Canadian freed after five years in Afghan Taliban captivity


A Canadian man has been freed from captivity in Afghanistan after being taken hostage by the Taliban five years ago, Canada’s foreign minister said Monday.

Colin Rutherford, who was 26-years-old when he was reported missing in February 2011 while visiting the war-torn nation as a tourist, was released with the help of Qatar.

“Canada is very pleased that efforts undertaken to secure the release of Colin Rutherford from captivity have been successful,” Canadian Foreign Minister Stephane Dion said in a statement.

“We look forward to Mr. Rutherford being able to return to Canada and reunite with his family and loved ones,” he added.

The Taliban confirmed his release on “humanitarian grounds” in a brief statement Tuesday, which provided no further details.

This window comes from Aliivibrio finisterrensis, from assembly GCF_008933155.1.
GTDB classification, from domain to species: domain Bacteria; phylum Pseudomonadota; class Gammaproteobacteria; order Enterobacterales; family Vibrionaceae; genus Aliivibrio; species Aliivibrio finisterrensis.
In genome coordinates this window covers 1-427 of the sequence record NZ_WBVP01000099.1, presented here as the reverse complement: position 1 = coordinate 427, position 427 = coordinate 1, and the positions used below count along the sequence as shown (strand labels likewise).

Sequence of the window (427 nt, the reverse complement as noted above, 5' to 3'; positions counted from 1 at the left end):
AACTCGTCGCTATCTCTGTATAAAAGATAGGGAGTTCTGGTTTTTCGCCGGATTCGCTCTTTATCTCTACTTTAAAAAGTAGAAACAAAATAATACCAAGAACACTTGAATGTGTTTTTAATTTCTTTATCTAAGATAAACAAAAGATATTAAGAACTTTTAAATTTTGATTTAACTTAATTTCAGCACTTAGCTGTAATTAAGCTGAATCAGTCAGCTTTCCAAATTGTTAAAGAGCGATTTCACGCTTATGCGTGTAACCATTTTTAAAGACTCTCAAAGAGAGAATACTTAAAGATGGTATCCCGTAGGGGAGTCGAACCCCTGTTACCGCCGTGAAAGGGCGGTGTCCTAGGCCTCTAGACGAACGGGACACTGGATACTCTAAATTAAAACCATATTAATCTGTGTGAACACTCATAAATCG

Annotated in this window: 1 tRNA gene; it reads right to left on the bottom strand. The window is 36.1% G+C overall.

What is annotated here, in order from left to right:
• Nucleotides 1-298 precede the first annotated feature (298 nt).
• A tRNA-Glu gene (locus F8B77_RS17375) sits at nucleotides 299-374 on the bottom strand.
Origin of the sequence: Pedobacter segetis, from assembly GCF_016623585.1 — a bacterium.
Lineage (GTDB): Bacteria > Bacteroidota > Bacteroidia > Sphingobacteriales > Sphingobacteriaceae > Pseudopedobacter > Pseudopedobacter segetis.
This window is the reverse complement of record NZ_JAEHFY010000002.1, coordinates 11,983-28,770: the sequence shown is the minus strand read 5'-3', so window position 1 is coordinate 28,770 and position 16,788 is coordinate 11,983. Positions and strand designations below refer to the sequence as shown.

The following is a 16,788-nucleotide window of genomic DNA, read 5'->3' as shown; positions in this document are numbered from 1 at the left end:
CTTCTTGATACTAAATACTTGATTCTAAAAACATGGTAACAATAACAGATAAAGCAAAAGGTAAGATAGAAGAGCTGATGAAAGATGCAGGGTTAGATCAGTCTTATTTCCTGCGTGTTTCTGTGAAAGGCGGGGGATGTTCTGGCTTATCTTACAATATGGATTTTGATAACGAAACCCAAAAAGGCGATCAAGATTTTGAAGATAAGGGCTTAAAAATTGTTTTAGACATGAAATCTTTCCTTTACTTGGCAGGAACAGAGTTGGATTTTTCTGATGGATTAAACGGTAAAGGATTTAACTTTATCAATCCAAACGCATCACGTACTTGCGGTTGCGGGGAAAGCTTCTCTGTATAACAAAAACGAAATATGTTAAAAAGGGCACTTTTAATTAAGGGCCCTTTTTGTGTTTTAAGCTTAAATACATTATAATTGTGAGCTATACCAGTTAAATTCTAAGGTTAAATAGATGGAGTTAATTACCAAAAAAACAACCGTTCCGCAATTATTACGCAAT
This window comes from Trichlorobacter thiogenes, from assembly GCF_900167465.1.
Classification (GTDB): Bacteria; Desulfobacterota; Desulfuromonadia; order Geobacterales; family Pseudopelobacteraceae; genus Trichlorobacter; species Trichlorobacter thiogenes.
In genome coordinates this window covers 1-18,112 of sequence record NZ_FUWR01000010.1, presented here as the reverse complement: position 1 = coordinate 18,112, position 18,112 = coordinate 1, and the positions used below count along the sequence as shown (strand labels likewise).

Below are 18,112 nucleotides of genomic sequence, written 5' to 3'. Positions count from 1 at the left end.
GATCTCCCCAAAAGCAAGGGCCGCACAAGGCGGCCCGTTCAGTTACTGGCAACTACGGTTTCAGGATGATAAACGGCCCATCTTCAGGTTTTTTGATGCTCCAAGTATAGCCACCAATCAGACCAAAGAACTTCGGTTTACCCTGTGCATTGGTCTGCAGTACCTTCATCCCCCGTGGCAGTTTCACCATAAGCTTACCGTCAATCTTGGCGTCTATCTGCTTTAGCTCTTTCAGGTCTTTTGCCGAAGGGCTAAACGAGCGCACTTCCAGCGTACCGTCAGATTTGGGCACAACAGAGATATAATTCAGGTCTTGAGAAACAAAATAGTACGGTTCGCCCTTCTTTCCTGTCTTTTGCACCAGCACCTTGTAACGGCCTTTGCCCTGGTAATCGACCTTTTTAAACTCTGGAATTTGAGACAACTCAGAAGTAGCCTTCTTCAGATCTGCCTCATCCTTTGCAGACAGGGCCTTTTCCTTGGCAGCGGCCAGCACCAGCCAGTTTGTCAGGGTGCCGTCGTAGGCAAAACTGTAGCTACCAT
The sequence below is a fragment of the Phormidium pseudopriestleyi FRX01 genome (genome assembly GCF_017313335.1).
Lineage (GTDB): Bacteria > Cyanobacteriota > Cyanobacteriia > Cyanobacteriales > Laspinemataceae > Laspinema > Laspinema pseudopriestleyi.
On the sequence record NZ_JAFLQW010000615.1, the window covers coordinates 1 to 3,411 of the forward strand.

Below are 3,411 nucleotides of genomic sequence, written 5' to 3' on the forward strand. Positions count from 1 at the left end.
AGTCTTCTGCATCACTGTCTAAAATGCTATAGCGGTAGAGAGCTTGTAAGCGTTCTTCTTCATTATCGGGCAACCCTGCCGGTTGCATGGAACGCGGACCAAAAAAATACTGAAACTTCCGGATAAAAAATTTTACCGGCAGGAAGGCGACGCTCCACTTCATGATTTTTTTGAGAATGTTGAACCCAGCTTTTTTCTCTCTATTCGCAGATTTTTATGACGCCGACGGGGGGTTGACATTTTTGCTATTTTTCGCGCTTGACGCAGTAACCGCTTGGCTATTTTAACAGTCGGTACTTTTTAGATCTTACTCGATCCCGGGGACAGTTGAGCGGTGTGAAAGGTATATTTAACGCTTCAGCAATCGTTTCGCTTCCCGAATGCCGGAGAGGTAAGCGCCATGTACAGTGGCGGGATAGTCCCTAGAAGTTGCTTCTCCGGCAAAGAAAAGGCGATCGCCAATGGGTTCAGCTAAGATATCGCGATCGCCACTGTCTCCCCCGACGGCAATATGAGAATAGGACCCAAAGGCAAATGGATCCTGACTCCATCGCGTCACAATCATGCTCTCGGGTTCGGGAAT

The insurgent group had captured Rutherford in the central province of Ghazni, who accused him of being a spy.

In a video released by the militant group in May 2011, Rutherford said he traveled to Afghanistan to see “historical sites, old buildings, shrines.”

A U.S. special forces officer tasked with trying to negotiate the release of American soldier Bowe Bergdahl told a U.S. Senate hearing in June 2015 that the U.S. State Department had rejected a plan that might have also seen Rutherford and others also freed.

During his efforts, Lt. Col. Jason Amerine said he obtained information about Rutherford as well as U.S. national Warren Weinstein and others in captivity.

According to his testimony, Rutherford may have been moved to Pakistan at some point.

Weinstein was killed by mistake in January 2015 in a U.S. drone strike.

Bergdahl, who had been captured by insurgents in Afghanistan in 2009, was released in 2014 as part of a deal that saw several Taliban leaders released from U.S. custody. He has been charged with desertion for leaving his post before being captured.

The announcement of Rutherford’s release comes as Pakistan hosted four-country talks Monday aimed at luring the Afghan Taliban back to the negotiating table with the Kabul government.